Ten months after its release, Android 7.0 Nougat has reached 10.6% of devices. Marshmallow had reached 15.2% within ten months of its rollout starting, and it's more than doubled since then, to 31.8%.
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As the company promised back in November, Google has finally deprecated both Android 2.3.x Gingerbread and 3.x Honeycomb with the latest Google Play Services update, which is version 10.2.
The newest versions of Android are now installed on just 1.2% of the platform's active devices, while 6.0 Marshmallow continues to grow, pushing past the 30% usage milestone for the first time.
Telegram has made a small tweak to its supported device list in its FAQ. From now on, Android users must be running version 4.0 or above to install Telegram. Previously it worked on Android 2.2+.
Android 7.0 Nougat is now on just 0.4% of devices, up by a pitiful 0.1% compared with last month - but a year after its release, 6.0 Marshmallow has finally overtaken the three-year-old 4.4 KitKat.
Google has announced that it is increasing the minimum API level for Google Play services from 9 to 14, which will make Android 4.0.1 Ice Cream Sandwich the oldest supported version of the OS.
Marshmallow has been available to manufacturers for almost a year now, but hasn't yet reached 20% of devices, while Android 4.4 KitKat - which was released nearly three years ago - is on 27.7%.
Android 7.0 Nougat will be released soon - but ten months after the rollout of version 6.0 Marshmallow began, it's now installed on just 15% of Android devices, and its growth rate has slowed.
Marshmallow is now installed on 13.3% of active Android devices, following its largest monthly increase so far - but Android 7.0 Nougat is fast approaching, and is due to arrive this summer.
Eight months after its rollout began, Google's latest figures show that Android 6.0 Marshmallow has finally passed the 10% milestone, but the release of Android 7.0 is fast approaching.
Sixteen months after its rollout began, Android 5.x Lollipop has finally overtaken KitKat as the most-used version of the OS - but after five months of availability, 6.0 Marshmallow is at just 2.3%.
Android 6.0 was released in early October - but the latest version of the OS is now installed on just 1.2% of active devices, indicating an even slower rollout rate than Android 5.0 Lollipop.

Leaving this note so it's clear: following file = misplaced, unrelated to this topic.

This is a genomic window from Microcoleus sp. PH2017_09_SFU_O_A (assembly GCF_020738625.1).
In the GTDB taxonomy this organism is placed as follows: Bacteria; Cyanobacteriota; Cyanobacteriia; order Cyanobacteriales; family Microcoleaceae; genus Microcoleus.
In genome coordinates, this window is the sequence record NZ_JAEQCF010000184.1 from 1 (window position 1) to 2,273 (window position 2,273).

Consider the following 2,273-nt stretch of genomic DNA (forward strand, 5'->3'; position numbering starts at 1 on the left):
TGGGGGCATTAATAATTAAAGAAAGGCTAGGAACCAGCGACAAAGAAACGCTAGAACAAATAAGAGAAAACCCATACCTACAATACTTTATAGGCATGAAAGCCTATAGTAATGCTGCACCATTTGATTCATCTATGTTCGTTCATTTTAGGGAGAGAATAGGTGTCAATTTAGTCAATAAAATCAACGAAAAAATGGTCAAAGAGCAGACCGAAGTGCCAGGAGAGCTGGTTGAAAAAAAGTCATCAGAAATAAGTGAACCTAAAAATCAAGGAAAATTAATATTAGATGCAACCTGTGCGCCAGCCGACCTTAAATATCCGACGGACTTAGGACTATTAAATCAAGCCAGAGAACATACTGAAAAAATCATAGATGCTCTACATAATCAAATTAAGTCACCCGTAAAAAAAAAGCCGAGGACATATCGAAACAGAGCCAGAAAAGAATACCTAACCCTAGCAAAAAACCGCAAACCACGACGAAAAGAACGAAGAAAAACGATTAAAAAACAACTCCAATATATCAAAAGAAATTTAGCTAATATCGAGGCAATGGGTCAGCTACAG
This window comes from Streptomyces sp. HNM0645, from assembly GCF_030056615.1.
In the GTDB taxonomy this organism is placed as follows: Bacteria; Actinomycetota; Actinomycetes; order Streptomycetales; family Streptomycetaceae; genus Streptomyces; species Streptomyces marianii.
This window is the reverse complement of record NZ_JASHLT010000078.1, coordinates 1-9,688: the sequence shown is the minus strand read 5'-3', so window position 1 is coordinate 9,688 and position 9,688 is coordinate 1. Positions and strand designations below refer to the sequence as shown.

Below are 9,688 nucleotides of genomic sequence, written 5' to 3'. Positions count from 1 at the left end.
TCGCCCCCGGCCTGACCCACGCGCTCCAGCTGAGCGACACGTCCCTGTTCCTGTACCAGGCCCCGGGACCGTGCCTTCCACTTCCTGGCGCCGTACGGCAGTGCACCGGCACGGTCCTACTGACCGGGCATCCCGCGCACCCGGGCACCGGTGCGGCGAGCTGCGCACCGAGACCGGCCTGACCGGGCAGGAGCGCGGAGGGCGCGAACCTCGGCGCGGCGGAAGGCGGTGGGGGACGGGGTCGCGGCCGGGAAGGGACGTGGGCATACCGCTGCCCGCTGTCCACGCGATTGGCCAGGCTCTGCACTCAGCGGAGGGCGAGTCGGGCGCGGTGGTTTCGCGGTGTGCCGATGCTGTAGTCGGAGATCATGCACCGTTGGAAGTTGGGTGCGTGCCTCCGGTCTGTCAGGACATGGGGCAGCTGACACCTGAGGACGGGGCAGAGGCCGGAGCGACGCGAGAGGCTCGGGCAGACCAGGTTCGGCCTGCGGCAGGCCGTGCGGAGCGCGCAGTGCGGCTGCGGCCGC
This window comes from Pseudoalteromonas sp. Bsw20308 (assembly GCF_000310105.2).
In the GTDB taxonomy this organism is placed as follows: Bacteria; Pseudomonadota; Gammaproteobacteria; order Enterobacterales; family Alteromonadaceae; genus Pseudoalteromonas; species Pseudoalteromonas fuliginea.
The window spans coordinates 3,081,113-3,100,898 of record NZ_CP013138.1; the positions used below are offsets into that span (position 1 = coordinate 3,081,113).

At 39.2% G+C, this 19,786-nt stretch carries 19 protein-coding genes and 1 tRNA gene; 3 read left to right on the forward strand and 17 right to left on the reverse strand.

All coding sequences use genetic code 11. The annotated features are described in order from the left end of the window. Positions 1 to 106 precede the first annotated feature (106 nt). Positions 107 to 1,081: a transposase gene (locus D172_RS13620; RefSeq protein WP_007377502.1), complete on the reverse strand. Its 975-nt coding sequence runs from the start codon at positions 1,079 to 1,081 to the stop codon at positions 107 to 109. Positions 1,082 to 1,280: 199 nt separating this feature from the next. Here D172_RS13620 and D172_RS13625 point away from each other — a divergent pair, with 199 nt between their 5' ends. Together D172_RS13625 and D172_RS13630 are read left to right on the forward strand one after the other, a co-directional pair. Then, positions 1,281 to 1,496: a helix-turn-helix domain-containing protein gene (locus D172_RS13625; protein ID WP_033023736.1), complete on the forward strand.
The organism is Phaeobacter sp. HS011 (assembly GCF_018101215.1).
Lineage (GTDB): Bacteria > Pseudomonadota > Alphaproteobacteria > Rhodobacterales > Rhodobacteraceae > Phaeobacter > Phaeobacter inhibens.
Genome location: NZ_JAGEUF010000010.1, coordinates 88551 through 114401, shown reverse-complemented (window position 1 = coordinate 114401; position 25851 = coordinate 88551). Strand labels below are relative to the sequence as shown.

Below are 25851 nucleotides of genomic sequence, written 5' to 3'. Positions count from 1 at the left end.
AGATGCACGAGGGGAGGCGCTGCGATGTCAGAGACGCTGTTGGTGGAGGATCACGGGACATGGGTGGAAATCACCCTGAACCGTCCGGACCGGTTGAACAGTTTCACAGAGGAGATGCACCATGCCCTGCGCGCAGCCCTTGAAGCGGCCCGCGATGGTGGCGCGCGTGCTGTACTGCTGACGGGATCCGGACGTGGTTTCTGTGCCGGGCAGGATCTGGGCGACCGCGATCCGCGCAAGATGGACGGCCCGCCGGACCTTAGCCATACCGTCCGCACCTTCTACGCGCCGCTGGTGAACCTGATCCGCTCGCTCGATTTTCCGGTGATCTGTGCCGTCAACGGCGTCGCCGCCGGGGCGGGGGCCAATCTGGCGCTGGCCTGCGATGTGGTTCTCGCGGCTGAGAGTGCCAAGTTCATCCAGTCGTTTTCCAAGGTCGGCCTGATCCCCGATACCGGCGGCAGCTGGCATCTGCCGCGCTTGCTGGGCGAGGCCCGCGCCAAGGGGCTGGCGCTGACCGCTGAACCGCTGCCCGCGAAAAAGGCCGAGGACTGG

Android 6.0 began rolling out on October 5, but still hasn't reached 1% of active devices. 5.x Lollipop grew by 3.1% compared with last month, but the two-year old 4.4 KitKat still leads with 36.1%.
Version 5.x Lollipop now accounts for 29.5% of active Android devices - but two months after 6.0 Marshmallow began its rollout, just 0.5% of devices are running the latest version of the OS.
A year after its rollout began, Lollipop has finally reached a quarter of active Android devices - but the vast majority of devices are still running much older versions of the OS.
Eleven months after it was first announced, 5.x Lollipop builds are now on 21% of active Android devices - but with 6.0 Marshmallow now weeks away, it's Android 4.4 KitKat that continues to dominate.
Google's latest figures show that Android 5.x builds have now been installed on 18.1% of active devices - but while all other versions dropped in usage, Android 4.4 KitKat actually saw an increase.
Nearly eight months after Google announced Android 5.0 Lollipop, the percentage of devices running the newest versions is finally in double-digits - but 4.4 KitKat still dominates the platform.
Almost seven months after Google announced the latest version of its Android OS, over 90% of devices are still running versions up to five years old - but the Lollipop rollout is gaining momentum.
Six months after Google announced Android 5.0, just 5.4% of Android devices now have Lollipop - which means it's still on fewer devices than Android 2.3 Gingerbread or 4.0 Ice Cream Sandwich.
Google have updated the Play Store, including a new UI and design language which is used in Google's Search apps, as well as Google Now. The new Store design is said to help users find new content.
Research finds that BlackBerry 7 is the most secure mobile OS, but researchers criticise Android's fragmentation as a security flaw, as well as its reliance on users understanding app permissions.